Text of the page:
Gulf Breeze, Florida is a fairly sedate suburb of Pensacola, located in the western panhandle on the state. Not much ever happens there–I once knew someone from the town who confirmed this–but in the late 1980s the world of paranormal and UFO buffs was abuzz with what had supposedly gone on there: a series of flying saucer sightings, “close encounters” that were vividly documented in some of the clearest photographs ever taken of UFOs. Clearly something unusual was going on amidst the sandy beaches and suburban subdivisions of Gulf Breeze.

What the world saw was this: Ed Walters, a building contractor from Gulf Breeze, claimed that on the evening of November 11, 1987 the front yard of his house was enveloped in a strange blue light. He went outside and saw a flying saucer hovering above the street. Walters ran back into his house, grabbed a camera and took photos of the craft. The UFO reacted, shooting a blue beam at him that (according to Walters) transmitted telepathic images. Then he blacked out, waking up later on his front lawn, but when the film was developed it revealed several spectacular shots of the space vehicle that he claimed he encountered.

This was hardly the end of the incident. After telling his story to a local newspaper–which caused an immediate sensation–Ed Walters began to report and document other encounters he said he had with the mysterious craft, the obvious implication being that they were aliens of some kind. In fact, Walters said he saw one of them on December 2, 1987, a strange robot-like device or perhaps a creature wearing a spacesuit. He also took many more photographs, including a shot of one of the saucers that landed on his street.


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A spaceship from another world? Or a pie plate and tinfoil? You decide.

As the media picked up the story, public interest increased, as it always does about phenomena like UFOs. Photographic experts examined Walters’s photos and couldn’t say for certain whether they were faked or not. Other people around Gulf Breeze began saying that they too had seen flying craft. Walters himself went on TV, including the popular show Hard Copyto tell his story. I remember seeing him on one of these shows. The Mutual UFO Network (MUFON), a non-profit that investigates UFO sightings, claimed that Walters was genuine. By mid-1988 the sleepy town of Gulf Breeze was known as one of the world capitals of UFO sightings, mainly for the quality of Walters’s pictures, which far exceeded the typical grainy, indistinct and wobbly pictures taken of previous supposed flying saucers.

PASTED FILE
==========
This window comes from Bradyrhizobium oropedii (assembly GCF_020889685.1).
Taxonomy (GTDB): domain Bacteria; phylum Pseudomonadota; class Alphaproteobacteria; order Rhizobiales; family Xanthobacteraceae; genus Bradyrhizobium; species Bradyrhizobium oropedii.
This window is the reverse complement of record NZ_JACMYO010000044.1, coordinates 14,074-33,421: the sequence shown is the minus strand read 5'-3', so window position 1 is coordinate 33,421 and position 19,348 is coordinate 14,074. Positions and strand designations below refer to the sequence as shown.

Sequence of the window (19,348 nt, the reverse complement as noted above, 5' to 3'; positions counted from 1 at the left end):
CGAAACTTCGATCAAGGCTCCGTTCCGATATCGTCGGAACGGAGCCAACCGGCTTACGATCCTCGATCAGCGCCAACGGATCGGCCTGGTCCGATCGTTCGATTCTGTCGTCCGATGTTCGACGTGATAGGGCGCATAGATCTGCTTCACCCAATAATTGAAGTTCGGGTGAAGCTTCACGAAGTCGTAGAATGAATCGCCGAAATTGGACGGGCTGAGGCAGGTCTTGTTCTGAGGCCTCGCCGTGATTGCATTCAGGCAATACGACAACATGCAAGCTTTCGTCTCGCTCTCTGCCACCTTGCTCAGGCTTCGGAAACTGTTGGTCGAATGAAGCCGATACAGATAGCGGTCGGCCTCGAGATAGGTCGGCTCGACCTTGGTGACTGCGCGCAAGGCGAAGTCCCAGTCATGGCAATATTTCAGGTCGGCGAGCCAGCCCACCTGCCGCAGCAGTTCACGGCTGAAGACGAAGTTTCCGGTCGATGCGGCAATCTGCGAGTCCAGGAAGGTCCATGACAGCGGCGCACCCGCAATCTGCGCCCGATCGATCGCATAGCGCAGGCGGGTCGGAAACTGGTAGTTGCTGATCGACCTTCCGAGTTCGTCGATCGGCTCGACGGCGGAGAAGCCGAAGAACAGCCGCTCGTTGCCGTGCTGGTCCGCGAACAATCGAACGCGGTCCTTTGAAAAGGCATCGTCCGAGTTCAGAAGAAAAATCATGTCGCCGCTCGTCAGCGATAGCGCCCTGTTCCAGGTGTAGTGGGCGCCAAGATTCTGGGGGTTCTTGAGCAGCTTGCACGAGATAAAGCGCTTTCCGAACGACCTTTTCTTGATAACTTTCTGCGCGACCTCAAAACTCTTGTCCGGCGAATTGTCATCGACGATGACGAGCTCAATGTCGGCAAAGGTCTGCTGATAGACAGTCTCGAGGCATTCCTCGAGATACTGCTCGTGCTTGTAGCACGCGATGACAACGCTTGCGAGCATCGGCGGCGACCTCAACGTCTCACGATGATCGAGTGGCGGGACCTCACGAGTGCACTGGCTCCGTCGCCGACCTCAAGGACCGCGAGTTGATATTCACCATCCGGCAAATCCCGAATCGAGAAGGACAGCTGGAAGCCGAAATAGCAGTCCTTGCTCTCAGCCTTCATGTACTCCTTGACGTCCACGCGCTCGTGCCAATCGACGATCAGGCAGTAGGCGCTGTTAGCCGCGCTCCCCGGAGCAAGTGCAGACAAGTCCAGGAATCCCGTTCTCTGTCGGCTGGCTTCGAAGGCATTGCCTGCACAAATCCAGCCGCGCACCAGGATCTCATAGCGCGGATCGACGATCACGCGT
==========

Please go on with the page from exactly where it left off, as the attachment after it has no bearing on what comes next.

Walters became something of a local celebrity. His TV appearances and the interest in his story eventually led to a book deal with William Morrow, the publisher who had recently cashed in on Communion, the bizarre story of a horror writer who claimed he had been abducted by aliens. Walters sold his house and bought a new one. In 1990, however, the owner of his old house–one Robert Menzer–was mucking around in the attic when he discovered a strange object wrapped in old drafting paper. Unwrapping it, Menzer revealed a model of a flying saucer, made of foam plates, cardboard, paper and colored plastic gel.

Soon the gig was up. Walters insisted that he was framed. Someone, he claimed, had built a model of a flying saucer, broken into his empty house and hid it to discredit him. He did, however, admit that the drafting papers the model was wrapped in–which contained plans for the model–were his, but they must have been stolen from his trash. Then someone else in the town stated that he knew Ed Walters had previously been fooling around with photographic tricks, including double exposures; among those who believed the Gulf Breeze UFO photos were faked, this was the leading candidate for how it was done.

At last, Tom Smith, a local teenager, came forward and said that Ed Walters had shown him pictures of the UFO and urged him to go forward to the press with them. Smith had some of the pictures, and was able to show investigators exactly how Walters had faked the pictures–including how he had created a depression in the ground where one of the “saucers” supposedly landed. It was done with an upside-down trampoline. Thus, it was demonstrated pretty conclusively that Ed Walters had faked the incident, and that the amazing spaceship seen in his photos was in fact a cardboard and styrofoam mock-up only 9 inches long–hardly impressive for an intergalactic spaceship.

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Photo fakery of UFOs has a long and cherished tradition, going back to George Adamski in the 1950s. This photo of the Gulf Breeze hoax reminds me of when Greg Brady hoaxed a UFO on “Brady Bunch.”

Over the years Ed Walters continued to insist in the authenticity of the photos and sightings, but pretty much everybody was convinced that the whole thing was an elaborate hoax. Even MUFON, realizing they’d been duped, backed off. It seems pretty likely that the other Gulf Breezers who claimed they too saw UFOs were participating rather unwittingly in a psychological experience called a “collective delusion“–not unlike the infamous 1954 windshield pitting epidemic of Seattle.

Extraterrestrial life may exist. Even skeptics of UFO phenomena have a hard time closing off the possibility that the WOW! Signal, for instance, could have come from intelligent beings beyond the earth; but whether such beings zoom around in the sky in flying saucers or talk to us on our TV sets is another question entirely. In any event it seems very clear that aliens have never actually been to Gulf Breeze, Florida. Ah, well. Maybe they prefer the hot climes of planet Vulcan instead.

The photos of the Gulf Breeze “saucers” are taken from the Iron Skeptic page on the incident here. I do not know their copyright status but suspect they are unprotected, as Mr. Walters seems to have been quite eager to release them to the public in the 1980s.